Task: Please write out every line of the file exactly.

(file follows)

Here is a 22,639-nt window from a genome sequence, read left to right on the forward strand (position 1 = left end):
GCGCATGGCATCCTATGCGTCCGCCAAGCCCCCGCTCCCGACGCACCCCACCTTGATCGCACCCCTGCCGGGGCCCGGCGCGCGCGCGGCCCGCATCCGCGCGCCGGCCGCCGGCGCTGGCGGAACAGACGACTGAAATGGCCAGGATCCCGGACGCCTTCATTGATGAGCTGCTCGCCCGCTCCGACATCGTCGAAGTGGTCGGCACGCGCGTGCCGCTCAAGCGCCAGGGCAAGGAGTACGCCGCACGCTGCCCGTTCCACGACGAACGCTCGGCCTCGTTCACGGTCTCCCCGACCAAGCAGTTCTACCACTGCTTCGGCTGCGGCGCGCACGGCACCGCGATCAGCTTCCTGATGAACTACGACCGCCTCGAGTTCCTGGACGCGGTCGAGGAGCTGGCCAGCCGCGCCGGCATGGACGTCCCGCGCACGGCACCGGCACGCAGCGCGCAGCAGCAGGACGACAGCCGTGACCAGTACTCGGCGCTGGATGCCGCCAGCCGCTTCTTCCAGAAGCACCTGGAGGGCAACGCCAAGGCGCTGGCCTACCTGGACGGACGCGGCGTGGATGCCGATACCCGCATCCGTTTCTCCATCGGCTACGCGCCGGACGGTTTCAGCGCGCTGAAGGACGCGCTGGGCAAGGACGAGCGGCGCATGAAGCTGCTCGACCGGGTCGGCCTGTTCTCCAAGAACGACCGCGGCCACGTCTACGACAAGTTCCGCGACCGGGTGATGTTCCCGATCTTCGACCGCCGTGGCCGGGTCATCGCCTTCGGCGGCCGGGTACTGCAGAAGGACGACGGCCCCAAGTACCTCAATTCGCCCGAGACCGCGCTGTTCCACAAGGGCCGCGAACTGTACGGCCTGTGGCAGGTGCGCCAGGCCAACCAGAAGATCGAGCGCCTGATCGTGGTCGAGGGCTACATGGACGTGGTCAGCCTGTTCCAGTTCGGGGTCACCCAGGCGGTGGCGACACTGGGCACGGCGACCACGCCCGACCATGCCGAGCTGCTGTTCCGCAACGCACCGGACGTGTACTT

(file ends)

Here is a 22,639-nt window from a genome sequence, read left to right on the forward strand (position 1 = left end):
GCGCATGGCATCCTATGCGTCCGCCAAGCCCCCGCTCCCGACGCACCCCACCTTGATCGCACCCCTGCCGGGGCCCGGCGCGCGCGCGGCCCGCATCCGCGCGCCGGCCGCCGGCGCTGGCGGAACAGACGACTGAAATGGCCAGGATCCCGGACGCCTTCATTGATGAGCTGCTCGCCCGCTCCGACATCGTCGAAGTGGTCGGCACGCGCGTGCCGCTCAAGCGCCAGGGCAAGGAGTACGCCGCACGCTGCCCGTTCCACGACGAACGCTCGGCCTCGTTCACGGTCTCCCCGACCAAGCAGTTCTACCACTGCTTCGGCTGCGGCGCGCACGGCACCGCGATCAGCTTCCTGATGAACTACGACCGCCTCGAGTTCCTGGACGCGGTCGAGGAGCTGGCCAGCCGCGCCGGCATGGACGTCCCGCGCACGGCACCGGCACGCAGCGCGCAGCAGCAGGACGACAGCCGTGACCAGTACTCGGCGCTGGATGCCGCCAGCCGCTTCTTCCAGAAGCACCTGGAGGGCAACGCCAAGGCGCTGGCCTACCTGGACGGACGCGGCGTGGATGCCGATACCCGCATCCGTTTCTCCATCGGCTACGCGCCGGACGGTTTCAGCGCGCTGAAGGACGCGCTGGGCAAGGACGAGCGGCGCATGAAGCTGCTCGACCGGGTCGGCCTGTTCTCCAAGAACGACCGCGGCCACGTCTACGACAAGTTCCGCGACCGGGTGATGTTCCCGATCTTCGACCGCCGTGGCCGGGTCATCGCCTTCGGCGGCCGGGTACTGCAGAAGGACGACGGCCCCAAGTACCTCAATTCGCCCGAGACCGCGCTGTTCCACAAGGGCCGCGAACTGTACGGCCTGTGGCAGGTGCGCCAGGCCAACCAGAAGATCGAGCGCCTGATCGTGGTCGAGGGCTACATGGACGTGGTCAGCCTGTTCCAGTTCGGGGTCACCCAGGCGGTGGCGACACTGGGCACGGCGACCACGCCCGACCATGCCGAGCTGCTGTTCCGCAACGCACCGGACGTGTACTT